Project and contract management are paramount to the implementation of projects within the budget, timelines and specified quality.
PURCHASING & SUPPLY NYASHA CHIZU
Project management involves the control of the physical activities on the project, whereas contract management is the administrative control of the project.
Both work hand-in-glove in that the project manager certifies work done for the contract manager to establish the rights and obligations of parties under the arrangements.
Many institutions value project management, since it delivers tangible results at the peril of contract management that allocates obligations of parties.
Contracts have warranty and conditions that need to be managed. Conditions are pledges or promises that go to the root of a contract. They are terms that if they are not complied with, the contract cannot proceed.
On the other hand, warrantees are terms that will not materially affect the performance of the contract, but attract some form of penalties in the event of a breach.
The role of the contract manager is to ensure that parties adhere to all terms and conditions of the contract and apply appropriate penalties when there is breach of a warranty.
Conditions of a contract include issues such as performance security, which the winning supplier is expected to furnish the procuring entity within a specified period.
Performance security is normally 10% of the contract value that will be discharged by the purchaser and returned to the supplier not later than 90 days following the date of arrival of final instalment of goods or services as agreed in the contract.
If a contractor fails to furnish the performance bond, which will be a condition of the contract, the contract becomes invalid.
Some contracts require advance payment and some specify a requirement of advance payment guarantee issued by credible financial institutions.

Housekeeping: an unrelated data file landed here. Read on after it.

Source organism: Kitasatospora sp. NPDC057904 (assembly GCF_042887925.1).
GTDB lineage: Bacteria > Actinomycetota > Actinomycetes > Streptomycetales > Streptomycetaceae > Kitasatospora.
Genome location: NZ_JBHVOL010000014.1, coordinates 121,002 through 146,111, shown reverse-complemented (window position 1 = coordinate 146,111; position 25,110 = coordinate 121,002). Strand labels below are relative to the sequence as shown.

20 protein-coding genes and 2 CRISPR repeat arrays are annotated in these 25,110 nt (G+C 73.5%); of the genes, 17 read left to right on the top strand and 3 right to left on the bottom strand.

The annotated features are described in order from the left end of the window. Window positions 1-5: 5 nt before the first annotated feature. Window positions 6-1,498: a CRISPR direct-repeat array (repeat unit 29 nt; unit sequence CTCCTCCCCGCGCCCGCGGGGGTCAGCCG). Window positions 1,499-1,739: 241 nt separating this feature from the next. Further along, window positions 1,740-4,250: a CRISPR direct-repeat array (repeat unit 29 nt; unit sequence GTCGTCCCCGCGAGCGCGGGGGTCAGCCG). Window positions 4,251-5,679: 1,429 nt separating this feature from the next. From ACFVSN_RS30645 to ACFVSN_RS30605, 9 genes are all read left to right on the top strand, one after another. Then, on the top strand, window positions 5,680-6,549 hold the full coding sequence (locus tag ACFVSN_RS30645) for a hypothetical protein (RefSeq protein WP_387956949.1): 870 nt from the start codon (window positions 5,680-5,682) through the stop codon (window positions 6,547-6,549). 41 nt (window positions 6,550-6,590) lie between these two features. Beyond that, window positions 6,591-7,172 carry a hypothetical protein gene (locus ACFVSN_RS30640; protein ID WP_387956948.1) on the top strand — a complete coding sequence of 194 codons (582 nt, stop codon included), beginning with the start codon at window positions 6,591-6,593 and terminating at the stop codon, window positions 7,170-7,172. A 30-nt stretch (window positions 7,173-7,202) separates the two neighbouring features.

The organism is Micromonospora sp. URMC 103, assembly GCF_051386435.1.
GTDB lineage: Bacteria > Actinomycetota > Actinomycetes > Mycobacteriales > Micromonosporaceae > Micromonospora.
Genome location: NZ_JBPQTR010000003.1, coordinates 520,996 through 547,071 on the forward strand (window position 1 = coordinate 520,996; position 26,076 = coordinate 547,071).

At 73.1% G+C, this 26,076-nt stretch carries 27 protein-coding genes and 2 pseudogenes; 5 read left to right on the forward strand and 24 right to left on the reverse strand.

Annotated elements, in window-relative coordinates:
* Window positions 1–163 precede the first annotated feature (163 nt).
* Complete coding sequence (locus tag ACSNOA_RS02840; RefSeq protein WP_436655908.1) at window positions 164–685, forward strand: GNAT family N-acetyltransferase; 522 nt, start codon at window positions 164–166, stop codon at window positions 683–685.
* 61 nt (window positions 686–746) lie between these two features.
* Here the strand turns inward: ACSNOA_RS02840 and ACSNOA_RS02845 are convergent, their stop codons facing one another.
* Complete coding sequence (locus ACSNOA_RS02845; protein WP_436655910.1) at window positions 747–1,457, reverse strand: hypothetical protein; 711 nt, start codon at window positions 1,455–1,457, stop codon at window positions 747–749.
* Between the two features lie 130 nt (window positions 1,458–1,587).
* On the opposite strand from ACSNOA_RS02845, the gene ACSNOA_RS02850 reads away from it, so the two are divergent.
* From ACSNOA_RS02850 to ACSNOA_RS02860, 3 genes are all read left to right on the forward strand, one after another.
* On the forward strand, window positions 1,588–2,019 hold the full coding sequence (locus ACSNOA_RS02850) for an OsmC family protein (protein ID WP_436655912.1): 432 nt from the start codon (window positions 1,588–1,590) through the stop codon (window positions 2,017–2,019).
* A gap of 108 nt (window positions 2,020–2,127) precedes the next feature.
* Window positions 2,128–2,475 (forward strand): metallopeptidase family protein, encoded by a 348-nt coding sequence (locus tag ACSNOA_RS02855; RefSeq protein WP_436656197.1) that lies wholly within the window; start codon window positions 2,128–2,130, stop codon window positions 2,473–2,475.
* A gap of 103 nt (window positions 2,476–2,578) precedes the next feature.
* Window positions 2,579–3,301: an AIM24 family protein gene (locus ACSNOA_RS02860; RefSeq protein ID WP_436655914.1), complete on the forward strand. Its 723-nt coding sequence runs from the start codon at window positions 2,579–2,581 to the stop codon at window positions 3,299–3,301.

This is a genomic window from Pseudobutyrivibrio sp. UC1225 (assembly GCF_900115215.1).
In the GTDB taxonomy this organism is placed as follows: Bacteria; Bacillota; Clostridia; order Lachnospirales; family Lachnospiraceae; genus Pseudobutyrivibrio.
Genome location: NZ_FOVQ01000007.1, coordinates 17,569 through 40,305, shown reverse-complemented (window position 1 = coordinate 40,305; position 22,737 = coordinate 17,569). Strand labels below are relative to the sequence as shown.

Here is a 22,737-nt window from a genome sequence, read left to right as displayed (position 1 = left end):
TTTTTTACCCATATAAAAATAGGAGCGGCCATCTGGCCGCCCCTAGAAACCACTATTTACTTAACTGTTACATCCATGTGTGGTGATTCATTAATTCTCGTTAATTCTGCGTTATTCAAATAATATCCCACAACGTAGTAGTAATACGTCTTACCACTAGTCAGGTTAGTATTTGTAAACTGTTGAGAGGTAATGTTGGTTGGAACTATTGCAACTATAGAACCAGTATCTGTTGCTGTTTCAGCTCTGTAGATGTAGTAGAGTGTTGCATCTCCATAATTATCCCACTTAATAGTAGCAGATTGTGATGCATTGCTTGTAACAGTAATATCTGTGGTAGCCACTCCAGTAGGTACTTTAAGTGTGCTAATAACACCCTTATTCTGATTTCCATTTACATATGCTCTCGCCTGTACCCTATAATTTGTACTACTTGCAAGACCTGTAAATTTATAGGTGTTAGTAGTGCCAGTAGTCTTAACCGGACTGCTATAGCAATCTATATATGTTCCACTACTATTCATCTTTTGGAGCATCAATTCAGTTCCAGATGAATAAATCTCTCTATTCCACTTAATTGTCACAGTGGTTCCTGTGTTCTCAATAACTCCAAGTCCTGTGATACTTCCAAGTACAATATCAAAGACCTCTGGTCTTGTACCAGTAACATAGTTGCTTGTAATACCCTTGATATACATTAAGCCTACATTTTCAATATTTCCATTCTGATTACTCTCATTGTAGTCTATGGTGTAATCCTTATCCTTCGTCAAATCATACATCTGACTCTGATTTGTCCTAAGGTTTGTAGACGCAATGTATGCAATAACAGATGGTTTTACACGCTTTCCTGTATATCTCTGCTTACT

An advance payment guarantee is normally equivalent to the pro-forma invoice amount issued by the supplier and does not have to be the total contract value where part payments are being executed.
Failure to furnish an advance payment guarantee under the conditions specified by the purchasers may stall the release of the payment until such time the condition is met.
This may also lead to cancellation of a contract if the conditions are not met within the agreed timelines.
Inspection and testing requirements on projects is another condition of a contract that need to be effectively managed since it has implications on the quality of the project.
The contract must be specific as to the means by which the suppliers notify the contractor on the availability of the goods or the project for inspection.
The inspections could be factory acceptance tests or other physical tests that can be conducted at the contracting parties’ premises by arrangement.
Failure to comply with such requirements may lead a deadlock in the contract.
Insurance requirements could be a condition of the contract if it is the obligation of the seller or contractor to provide.
This is important to ensure that value is not unnecessarily lost in transit due to some anticipated mishaps during shipments.
Goods and works must be fully insured in a freely convertible currency against loss or damage incidental to manufacture, acquisition, transportation, storage or delivery in the manner specified in the contract.
Delays in delivery attract liquidated damages calculated as a percentage of the value of that late delivery for the specified time determined in the contract.
Liquidated damages are a warranty in a contract where the agreed sum is deducted from the invoice value at the time of payment. A similar condition applies to the purchaser, where interest on late payments is charged as a warranty to a contract.
Given the implication on the project of ineffective contract management, procurement staff require contract management skills training.
Nyasha Chizu is a fellow of the Chartered Institute of Procurement and Supply writing in his personal capacity. Feedback: email@example.com Skype: nyasha.chizu